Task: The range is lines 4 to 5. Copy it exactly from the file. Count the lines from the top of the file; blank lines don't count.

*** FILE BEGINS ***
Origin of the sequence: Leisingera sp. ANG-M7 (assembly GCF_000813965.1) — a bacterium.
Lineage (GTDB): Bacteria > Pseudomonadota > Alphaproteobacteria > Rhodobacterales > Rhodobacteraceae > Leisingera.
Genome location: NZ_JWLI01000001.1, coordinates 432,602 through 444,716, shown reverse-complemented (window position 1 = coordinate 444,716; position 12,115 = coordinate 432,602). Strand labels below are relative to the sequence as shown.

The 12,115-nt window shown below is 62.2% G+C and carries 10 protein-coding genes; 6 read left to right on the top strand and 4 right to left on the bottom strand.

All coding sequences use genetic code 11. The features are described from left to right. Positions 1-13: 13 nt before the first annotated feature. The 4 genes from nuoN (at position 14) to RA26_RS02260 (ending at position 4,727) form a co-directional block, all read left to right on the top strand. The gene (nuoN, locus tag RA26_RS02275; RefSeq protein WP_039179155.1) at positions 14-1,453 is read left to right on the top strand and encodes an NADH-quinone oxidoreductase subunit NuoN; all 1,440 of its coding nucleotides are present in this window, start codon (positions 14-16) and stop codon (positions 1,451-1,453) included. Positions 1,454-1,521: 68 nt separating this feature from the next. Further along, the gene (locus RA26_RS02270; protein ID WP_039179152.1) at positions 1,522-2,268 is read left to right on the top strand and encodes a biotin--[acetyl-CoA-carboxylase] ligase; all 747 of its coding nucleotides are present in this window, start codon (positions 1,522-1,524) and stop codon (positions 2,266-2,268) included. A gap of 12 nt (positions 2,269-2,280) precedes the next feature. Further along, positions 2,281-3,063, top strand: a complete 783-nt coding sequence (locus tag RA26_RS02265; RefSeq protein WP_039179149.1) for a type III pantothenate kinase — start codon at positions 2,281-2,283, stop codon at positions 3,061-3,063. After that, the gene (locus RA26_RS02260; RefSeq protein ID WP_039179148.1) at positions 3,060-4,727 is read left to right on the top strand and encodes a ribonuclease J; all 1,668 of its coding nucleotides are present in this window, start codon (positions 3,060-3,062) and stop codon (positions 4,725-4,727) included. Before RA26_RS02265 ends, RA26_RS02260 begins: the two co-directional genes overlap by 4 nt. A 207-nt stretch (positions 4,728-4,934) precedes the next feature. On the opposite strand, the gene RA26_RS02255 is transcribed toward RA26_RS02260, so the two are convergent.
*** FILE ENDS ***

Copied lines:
The 12,115-nt window shown below is 62.2% G+C and carries 10 protein-coding genes; 6 read left to right on the top strand and 4 right to left on the bottom strand.

All coding sequences use genetic code 11. The features are described from left to right. Positions 1-13: 13 nt before the first annotated feature. The 4 genes from nuoN (at position 14) to RA26_RS02260 (ending at position 4,727) form a co-directional block, all read left to right on the top strand. The gene (nuoN, locus tag RA26_RS02275; RefSeq protein WP_039179155.1) at positions 14-1,453 is read left to right on the top strand and encodes an NADH-quinone oxidoreductase subunit NuoN; all 1,440 of its coding nucleotides are present in this window, start codon (positions 14-16) and stop codon (positions 1,451-1,453) included. Positions 1,454-1,521: 68 nt separating this feature from the next. Further along, the gene (locus RA26_RS02270; protein ID WP_039179152.1) at positions 1,522-2,268 is read left to right on the top strand and encodes a biotin--[acetyl-CoA-carboxylase] ligase; all 747 of its coding nucleotides are present in this window, start codon (positions 1,522-1,524) and stop codon (positions 2,266-2,268) included. A gap of 12 nt (positions 2,269-2,280) precedes the next feature. Further along, positions 2,281-3,063, top strand: a complete 783-nt coding sequence (locus tag RA26_RS02265; RefSeq protein WP_039179149.1) for a type III pantothenate kinase — start codon at positions 2,281-2,283, stop codon at positions 3,061-3,063. After that, the gene (locus RA26_RS02260; RefSeq protein ID WP_039179148.1) at positions 3,060-4,727 is read left to right on the top strand and encodes a ribonuclease J; all 1,668 of its coding nucleotides are present in this window, start codon (positions 3,060-3,062) and stop codon (positions 4,725-4,727) included. Before RA26_RS02265 ends, RA26_RS02260 begins: the two co-directional genes overlap by 4 nt. A 207-nt stretch (positions 4,728-4,934) precedes the next feature. On the opposite strand, the gene RA26_RS02255 is transcribed toward RA26_RS02260, so the two are convergent.